Other great examples are The Joe Rogan Experience and TED talks. Joe Rogan is a master at discussing ideas with people of various opinions. TED talks are simply about sharing ideas. It’s a great platform. I’d love to talk more about these and more, but I gotta wrap this up! Check those out if you haven’t already.


Ultimately, I think it comes down to approaching the most challenging topics as a novice looking to learn and discover. Or, at the very least, genuinely being open to another point of view.

So, when we share our next thoughts with others or post on social media, let’s check to see what lines we’re possibly drawing in the sand. Are we saying, “you’re with me, or you’re against me”? Why are we sharing the idea? Is it to prove I’m right and others are wrong? Or, are we just sharing our thoughts and experiences?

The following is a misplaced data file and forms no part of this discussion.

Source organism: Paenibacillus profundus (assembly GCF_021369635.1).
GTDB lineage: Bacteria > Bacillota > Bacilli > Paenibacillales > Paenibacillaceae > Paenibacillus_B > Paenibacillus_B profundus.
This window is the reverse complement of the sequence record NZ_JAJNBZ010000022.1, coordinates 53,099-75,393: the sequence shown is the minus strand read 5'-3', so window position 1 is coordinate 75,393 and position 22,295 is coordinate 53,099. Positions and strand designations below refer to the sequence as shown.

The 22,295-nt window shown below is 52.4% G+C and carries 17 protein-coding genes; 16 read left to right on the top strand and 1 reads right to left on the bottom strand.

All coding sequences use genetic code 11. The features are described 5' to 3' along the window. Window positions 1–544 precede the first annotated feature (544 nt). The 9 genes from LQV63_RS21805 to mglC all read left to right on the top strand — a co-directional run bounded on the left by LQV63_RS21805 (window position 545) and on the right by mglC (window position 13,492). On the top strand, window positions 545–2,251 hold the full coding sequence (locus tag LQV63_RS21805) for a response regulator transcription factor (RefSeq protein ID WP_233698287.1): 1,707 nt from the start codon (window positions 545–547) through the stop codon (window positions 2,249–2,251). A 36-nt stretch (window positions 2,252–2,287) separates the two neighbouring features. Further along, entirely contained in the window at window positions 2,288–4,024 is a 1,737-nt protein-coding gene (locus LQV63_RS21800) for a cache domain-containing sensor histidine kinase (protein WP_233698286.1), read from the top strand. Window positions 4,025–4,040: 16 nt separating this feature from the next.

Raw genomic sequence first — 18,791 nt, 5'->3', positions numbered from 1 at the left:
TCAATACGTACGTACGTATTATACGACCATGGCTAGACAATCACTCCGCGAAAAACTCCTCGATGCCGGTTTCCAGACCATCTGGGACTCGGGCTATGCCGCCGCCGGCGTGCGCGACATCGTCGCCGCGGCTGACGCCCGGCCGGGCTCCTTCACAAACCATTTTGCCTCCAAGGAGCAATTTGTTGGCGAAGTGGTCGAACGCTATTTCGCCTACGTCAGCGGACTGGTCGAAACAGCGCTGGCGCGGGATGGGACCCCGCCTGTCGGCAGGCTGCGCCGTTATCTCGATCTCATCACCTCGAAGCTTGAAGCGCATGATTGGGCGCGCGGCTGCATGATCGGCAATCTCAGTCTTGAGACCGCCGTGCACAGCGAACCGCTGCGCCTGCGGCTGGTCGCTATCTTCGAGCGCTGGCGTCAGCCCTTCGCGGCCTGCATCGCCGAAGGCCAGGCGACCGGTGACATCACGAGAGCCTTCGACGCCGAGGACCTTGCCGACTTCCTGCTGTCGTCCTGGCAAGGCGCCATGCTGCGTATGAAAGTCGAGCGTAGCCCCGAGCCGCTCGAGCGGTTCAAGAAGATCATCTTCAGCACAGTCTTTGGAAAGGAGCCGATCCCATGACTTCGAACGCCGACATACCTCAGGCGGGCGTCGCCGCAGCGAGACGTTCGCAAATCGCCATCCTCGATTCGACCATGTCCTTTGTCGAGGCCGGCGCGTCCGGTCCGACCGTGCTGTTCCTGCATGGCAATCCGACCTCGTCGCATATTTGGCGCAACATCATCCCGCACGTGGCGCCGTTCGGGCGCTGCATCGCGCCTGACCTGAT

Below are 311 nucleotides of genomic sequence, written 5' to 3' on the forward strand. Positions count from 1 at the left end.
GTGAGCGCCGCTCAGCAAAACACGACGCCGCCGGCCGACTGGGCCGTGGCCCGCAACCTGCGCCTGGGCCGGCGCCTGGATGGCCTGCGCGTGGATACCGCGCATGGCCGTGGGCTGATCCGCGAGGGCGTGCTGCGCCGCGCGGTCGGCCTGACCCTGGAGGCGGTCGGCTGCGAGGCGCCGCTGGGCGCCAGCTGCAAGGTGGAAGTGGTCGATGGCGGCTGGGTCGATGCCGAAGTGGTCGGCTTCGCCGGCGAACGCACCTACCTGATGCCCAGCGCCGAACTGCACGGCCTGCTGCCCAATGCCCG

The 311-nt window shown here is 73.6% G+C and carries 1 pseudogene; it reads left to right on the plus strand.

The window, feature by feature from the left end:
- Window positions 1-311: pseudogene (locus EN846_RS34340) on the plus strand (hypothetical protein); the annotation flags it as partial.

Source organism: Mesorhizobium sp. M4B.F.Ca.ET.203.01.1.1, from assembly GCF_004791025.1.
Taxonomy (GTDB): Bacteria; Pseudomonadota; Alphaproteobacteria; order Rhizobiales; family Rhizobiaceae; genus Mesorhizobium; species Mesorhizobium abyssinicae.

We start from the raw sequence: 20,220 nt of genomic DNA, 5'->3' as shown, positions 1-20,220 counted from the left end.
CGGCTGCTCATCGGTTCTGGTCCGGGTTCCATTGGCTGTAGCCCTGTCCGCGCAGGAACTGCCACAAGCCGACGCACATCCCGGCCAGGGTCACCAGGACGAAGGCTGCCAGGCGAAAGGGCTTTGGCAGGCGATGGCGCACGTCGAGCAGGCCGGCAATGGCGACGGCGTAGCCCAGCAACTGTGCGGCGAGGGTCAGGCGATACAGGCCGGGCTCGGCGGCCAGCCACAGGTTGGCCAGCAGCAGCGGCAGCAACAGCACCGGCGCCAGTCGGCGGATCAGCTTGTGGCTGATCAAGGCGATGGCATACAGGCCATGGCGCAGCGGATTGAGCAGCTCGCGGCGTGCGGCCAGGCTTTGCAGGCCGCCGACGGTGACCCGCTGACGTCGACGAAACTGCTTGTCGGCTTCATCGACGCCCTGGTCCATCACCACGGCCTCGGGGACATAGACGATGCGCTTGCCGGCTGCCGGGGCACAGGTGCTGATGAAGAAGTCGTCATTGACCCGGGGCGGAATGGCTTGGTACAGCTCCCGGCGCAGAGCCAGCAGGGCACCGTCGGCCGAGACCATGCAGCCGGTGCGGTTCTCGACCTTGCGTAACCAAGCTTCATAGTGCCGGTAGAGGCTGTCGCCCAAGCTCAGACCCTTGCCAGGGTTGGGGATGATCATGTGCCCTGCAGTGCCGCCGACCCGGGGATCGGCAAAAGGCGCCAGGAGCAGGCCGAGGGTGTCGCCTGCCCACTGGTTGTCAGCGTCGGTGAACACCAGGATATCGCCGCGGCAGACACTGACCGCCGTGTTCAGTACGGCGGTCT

LONG story short… ideas are worth sharing, and I’m going to be sharing a lot more going forward; but, I’m going to make sure I focus on HOW I share those ideas. I hope you join me.

Are ideas worth sharing? Yes! And, I want to help you share YOUR ideas, passions, skills and knowledge! I can help you produce your very own podcast!

Ideas Worth Sharing…

If you have ideas you wish to share with the world, talents, or knowledge, I would like to help. I’ve given a lot of thought during this time as to what I can do to build bridges, as Chip Gaines says, and one way is to help others get their message and ideas out there. So, I’d like to offer my skills and knowledge with Podcast Production and Writing to help you start your own podcast. Take a look at what I can do and let’s discuss : )

Let Your Thoughts Fly!